Layered defences vital for infosec
Many South African companies appear to focus on implementing information security products without a clear understanding of what it is these cover, as opposed to using a layered defence strategy.
So says Tyrone Erasmus, managing consultant at MWR InfoSecurity SA, who will present at ITWeb Security Summit 2015.
He says while there are local companies that really understand what is at stake, and the possible impact of being breached, "sadly, many organisations at their most senior levels are not able to see the link between security breaches and monetary loss. This causes them to treat security as another tick in the compliance box within their organisation".
The result, he says, is that organisations in many sectors are being breached weekly.
Asked to comment on the most prevalent types of attacks being experienced locally, Erasmus responds: "This depends on who your organisation is and what motivation someone would have to target you. Different threat actors with different skills levels might be targeting the same organisation, and their method of attack would be completely different."
Hackers or 'script kiddies' would almost certainly be scanning the Internet for vulnerable infrastructure and exploiting opportunistically, says Erasmus, adding they would be noisy in their techniques.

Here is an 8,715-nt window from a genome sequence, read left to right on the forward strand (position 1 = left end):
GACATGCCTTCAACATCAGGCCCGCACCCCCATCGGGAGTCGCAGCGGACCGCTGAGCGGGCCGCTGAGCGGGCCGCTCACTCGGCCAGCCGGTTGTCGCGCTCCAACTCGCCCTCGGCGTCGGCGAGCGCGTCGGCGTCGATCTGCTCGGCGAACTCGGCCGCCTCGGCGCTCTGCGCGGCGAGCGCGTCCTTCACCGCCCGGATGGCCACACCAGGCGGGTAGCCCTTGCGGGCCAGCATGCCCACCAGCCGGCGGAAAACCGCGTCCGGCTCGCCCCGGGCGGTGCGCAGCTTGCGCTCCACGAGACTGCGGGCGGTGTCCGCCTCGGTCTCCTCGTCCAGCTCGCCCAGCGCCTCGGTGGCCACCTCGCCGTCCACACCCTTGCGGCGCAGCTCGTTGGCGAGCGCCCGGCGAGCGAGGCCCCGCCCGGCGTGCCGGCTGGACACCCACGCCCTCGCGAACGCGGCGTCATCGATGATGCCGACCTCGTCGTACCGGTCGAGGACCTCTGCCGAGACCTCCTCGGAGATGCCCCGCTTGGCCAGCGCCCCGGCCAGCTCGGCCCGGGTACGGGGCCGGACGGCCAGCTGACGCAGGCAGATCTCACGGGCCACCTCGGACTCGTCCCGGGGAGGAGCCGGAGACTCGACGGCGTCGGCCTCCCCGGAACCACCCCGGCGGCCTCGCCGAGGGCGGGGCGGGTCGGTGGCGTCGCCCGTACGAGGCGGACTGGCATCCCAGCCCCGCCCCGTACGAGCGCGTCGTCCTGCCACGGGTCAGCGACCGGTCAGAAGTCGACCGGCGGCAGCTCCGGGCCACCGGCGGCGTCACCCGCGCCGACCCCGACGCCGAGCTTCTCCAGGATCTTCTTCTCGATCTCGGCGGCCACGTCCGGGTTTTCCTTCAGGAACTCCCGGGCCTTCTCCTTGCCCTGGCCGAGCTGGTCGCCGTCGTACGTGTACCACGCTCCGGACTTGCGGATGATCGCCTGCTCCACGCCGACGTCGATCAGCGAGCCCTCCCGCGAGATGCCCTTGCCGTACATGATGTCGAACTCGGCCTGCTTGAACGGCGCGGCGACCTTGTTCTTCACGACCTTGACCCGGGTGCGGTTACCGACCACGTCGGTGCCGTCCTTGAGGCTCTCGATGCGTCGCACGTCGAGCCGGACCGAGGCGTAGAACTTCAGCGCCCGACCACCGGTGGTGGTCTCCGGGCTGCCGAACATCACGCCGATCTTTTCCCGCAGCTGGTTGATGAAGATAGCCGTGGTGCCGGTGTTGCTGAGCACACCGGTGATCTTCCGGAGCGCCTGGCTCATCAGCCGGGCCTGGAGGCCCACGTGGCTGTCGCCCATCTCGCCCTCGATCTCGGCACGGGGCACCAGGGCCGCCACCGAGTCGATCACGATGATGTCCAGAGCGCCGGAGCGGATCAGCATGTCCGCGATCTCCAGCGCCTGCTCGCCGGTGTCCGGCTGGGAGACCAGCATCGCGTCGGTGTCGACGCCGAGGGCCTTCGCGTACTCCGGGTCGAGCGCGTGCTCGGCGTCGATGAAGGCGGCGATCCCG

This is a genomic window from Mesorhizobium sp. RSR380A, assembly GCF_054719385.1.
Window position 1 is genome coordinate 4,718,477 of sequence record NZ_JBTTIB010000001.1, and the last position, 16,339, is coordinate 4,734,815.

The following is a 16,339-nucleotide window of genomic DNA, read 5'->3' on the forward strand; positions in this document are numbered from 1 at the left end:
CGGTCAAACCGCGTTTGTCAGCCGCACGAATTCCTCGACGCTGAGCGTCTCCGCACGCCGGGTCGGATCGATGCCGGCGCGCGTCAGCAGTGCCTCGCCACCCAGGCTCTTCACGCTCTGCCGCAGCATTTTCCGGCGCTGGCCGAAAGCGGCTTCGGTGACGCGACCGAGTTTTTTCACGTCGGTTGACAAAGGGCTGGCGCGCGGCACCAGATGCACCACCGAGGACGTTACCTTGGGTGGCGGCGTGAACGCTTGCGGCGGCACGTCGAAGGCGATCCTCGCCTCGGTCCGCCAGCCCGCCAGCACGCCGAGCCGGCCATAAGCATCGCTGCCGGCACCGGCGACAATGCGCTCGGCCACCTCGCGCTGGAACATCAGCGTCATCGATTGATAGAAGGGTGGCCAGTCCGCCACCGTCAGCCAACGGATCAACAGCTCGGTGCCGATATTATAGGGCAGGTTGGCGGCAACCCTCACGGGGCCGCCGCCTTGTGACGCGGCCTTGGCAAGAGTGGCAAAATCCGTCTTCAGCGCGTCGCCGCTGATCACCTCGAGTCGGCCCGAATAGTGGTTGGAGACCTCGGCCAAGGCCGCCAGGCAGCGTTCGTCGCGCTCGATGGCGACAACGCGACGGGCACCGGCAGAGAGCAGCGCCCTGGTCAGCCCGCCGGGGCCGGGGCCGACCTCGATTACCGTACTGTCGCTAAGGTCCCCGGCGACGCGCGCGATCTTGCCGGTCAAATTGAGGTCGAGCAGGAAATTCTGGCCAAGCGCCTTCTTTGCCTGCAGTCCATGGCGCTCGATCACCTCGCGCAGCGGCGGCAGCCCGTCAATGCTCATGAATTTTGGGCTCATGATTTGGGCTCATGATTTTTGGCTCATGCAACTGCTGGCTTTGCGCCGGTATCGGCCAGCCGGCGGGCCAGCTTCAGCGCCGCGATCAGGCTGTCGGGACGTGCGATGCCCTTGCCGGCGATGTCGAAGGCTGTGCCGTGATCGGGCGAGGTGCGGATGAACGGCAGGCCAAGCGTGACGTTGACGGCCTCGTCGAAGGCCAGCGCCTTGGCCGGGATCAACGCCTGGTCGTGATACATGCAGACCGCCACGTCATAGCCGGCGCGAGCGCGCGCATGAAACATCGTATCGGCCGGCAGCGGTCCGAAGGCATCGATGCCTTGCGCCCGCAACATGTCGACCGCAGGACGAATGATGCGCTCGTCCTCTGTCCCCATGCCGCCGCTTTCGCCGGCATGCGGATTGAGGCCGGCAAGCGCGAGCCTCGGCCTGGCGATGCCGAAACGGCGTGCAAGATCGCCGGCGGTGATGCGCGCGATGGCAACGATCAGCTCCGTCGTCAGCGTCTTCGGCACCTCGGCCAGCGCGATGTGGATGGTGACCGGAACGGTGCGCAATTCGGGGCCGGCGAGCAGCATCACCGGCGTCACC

However, a skilled attacker targeting a specific organisation would have a much lower profile and would not trigger any alarms, he notes. Such an attacker would seek to abuse subtleties in an organisation's security and would likely look to targeting select employees to gain a foothold, adds Erasmus.
He advises business leaders to harden their internal networks, and view these as hostile zones rather than trustworthy assets. In addition, he believes they should allocate budget for attack detection systems, and fine-tune these to focus on their business-critical systems.
"Organisations are slowly realising that focusing security efforts on hardening Internet-facing systems is not enough. With the proliferation of stories on large international companies being breached and losing millions, this has sparked the question: 'Could this happen to us?'", he says.
Erasmus' presentation at the 10th annual ITWeb Security Summit will cover breaching the network perimeter over the Internet, escalating privileges on a network, learning the business processes of an organisation, and finding business assets.
His content will be based on anonymous case studies of attacks performed in the past by MWR InfoSecurity red teams, on companies that hired them to do so. His aim is for delegates "to learn how to look at an organisation through the eyes of a sophisticated attacker. This will hopefully alter peoples' perspectives on what is important when attempting to secure an organisation against attack."